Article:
Azzo II married Kunigunde (also called Chuniza), the daughter of Welf II, Count of Altdorf, in 1036. They had one known child:

   Welf (died November 6, 1101, Paphos) Duke of Bavaria from 1070 to 1077 and from 1096 to his death who was the first member of the Welf branch of the House of Este.

His second marriage was to Garsende, daughter of Herbert I, Count of Maine, around 1050. They had the following known sons:

   Fulco I, Margrave of Milan (died 1128), ancestor of the Italian branch of the House of Este
   Hugh V, Count of Maine (died 1131), had no issue.

Some sources say he also married Vitalia Orseolo, daughter of Peter Orseolo. They had a daughter: Itta.

He had an extra-marital affair with Matilda, sister of William, Bishop of Padua[citation needed], with whom he had a daughter named Adelasia who married Guglielmo Adelardi.

http://de.wikipedia.org/wiki/Alberto_Azzo_II._d%E2%80%99Este

Alberto Azzo II. d’Este

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Kunigunda Azzo.jpg

Alberto Azzo II. d’Este (* 996; † 1097) aus der italienischen Familie Este ist der Stammvater der jüngeren Welfen. Er war der Sohn Azzos I. und gründete 1056 die Stadt Este, nach der er und dann auch seine Nachkommen ihren Namen führten.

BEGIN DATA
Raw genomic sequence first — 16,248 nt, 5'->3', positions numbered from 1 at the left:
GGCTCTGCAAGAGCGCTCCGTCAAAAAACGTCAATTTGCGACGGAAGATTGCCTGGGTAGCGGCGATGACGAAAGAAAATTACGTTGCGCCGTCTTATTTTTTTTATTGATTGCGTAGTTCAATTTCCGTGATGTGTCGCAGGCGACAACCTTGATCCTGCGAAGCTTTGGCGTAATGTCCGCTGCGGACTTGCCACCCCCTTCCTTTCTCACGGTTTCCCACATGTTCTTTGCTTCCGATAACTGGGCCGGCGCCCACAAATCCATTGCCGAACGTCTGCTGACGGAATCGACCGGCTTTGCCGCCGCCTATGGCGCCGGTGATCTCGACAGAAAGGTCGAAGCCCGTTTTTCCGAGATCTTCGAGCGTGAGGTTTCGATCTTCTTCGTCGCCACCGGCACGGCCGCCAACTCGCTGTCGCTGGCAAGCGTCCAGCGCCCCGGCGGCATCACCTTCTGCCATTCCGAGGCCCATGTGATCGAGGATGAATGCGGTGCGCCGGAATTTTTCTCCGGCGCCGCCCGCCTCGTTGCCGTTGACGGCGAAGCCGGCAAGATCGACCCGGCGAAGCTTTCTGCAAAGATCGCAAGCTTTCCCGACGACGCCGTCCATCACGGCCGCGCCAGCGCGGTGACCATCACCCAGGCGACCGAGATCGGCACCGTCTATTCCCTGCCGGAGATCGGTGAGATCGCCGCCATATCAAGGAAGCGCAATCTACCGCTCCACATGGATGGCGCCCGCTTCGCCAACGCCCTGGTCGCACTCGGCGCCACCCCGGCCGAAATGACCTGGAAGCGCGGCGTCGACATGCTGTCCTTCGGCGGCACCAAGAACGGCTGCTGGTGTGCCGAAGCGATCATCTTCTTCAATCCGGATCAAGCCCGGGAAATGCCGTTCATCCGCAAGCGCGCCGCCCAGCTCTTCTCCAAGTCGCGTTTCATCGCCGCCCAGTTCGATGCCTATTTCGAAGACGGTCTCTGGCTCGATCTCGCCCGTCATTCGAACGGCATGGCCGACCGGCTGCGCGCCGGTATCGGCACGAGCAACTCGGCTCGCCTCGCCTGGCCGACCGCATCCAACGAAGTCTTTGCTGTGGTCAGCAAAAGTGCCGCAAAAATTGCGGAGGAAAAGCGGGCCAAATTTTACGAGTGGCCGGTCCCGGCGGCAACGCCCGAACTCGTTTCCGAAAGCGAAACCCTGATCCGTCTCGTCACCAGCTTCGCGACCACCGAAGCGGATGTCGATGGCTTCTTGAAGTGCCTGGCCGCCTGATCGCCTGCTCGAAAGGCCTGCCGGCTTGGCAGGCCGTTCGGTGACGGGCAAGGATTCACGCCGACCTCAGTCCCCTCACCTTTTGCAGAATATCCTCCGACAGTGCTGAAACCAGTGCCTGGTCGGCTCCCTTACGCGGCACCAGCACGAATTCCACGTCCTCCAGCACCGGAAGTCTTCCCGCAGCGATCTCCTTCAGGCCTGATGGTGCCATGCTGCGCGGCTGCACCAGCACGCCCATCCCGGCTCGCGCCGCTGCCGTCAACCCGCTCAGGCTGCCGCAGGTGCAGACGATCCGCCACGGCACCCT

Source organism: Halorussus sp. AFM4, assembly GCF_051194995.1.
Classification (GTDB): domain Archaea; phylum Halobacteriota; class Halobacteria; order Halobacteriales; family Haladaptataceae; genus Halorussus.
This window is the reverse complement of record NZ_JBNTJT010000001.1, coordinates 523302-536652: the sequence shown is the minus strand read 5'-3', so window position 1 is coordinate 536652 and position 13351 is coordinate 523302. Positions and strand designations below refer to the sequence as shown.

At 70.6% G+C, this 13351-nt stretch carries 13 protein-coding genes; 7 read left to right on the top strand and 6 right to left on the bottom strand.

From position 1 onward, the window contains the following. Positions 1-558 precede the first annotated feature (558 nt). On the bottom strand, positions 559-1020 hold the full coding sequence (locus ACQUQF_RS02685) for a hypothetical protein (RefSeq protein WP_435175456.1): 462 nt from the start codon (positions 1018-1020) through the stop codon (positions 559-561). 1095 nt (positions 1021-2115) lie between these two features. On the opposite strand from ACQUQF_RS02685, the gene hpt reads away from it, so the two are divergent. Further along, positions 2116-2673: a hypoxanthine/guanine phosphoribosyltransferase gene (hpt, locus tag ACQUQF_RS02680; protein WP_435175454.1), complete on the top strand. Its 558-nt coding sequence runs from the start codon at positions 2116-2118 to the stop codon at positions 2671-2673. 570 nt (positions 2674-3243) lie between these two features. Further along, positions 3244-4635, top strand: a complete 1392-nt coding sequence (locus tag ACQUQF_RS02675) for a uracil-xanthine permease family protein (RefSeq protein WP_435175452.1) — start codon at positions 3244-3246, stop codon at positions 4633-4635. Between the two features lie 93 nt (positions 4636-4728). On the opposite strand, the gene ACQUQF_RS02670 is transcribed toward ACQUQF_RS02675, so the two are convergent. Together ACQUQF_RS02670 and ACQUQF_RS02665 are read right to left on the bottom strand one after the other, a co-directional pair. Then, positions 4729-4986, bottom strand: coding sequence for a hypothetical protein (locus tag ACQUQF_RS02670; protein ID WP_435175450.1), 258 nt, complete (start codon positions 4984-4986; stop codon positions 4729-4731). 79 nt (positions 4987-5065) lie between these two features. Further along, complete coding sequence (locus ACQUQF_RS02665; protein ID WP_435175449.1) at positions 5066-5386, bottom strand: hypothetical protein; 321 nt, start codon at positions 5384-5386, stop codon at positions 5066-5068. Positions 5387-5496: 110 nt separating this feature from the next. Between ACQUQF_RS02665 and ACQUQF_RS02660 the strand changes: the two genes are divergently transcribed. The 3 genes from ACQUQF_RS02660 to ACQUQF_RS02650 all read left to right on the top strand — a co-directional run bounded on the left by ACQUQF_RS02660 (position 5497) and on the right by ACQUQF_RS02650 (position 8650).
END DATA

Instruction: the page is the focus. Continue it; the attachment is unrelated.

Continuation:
Alberto Azzo II. heiratete um 1035 in erster Ehe Gräfin Kunigunde von Altdorf, Schwester des Herzogs Welf III. († 31. März vor 1055), in zweiter Ehe Garsende von Maine, Tochter des Grafen Herbert I.

Sowohl Kunigunde als auch Garsende waren als letzte ihrer Familie Erbtöchter. Kunigunde erhielt nach dem Tod ihres Bruders den umfangreichen Besitz der Welfen in Oberschwaben, Garsende brachte die Anwartschaft auf Maine mit in die Ehe, die Alberto Azzo dazu brachte, hier einzugreifen, nachdem die Familie seiner Frau 1062 in männlicher Linie ausgestorben war, mehrfach in weiblicher Linie vererbt wurde, um sich 1070, nachdem er durch einem Aufstand ins Land gerufen worden war, zum Grafen von Maine zu machen. Er konnte seinen Anspruch einige Jahre durchsetzen, verlor aber die Grafschaft 1072 wieder an den Herzog der Normandie.

Er hatte aus den beiden Ehen drei Söhne, die die verschiedenen Linien der Familie begründeten:

   * Welf IV. (Guelfo; * 1030/40–1101), Herzog von Bayern 1070, der älteste Sohn, stammte aus der ersten Ehe. Er ist der Stammvater der älteren deutschen Welfenlinie (Welf-Esten), die bis ins heutige britische Königshaus reicht.
   * Hugo V. († um 1131), aus der zweiten Ehe stammend, Graf von Maine (1069–1072), Titulargraf (1072–1090), Graf (1090–1093), Titulargraf (1093–1131), starb ohne Nachkommen.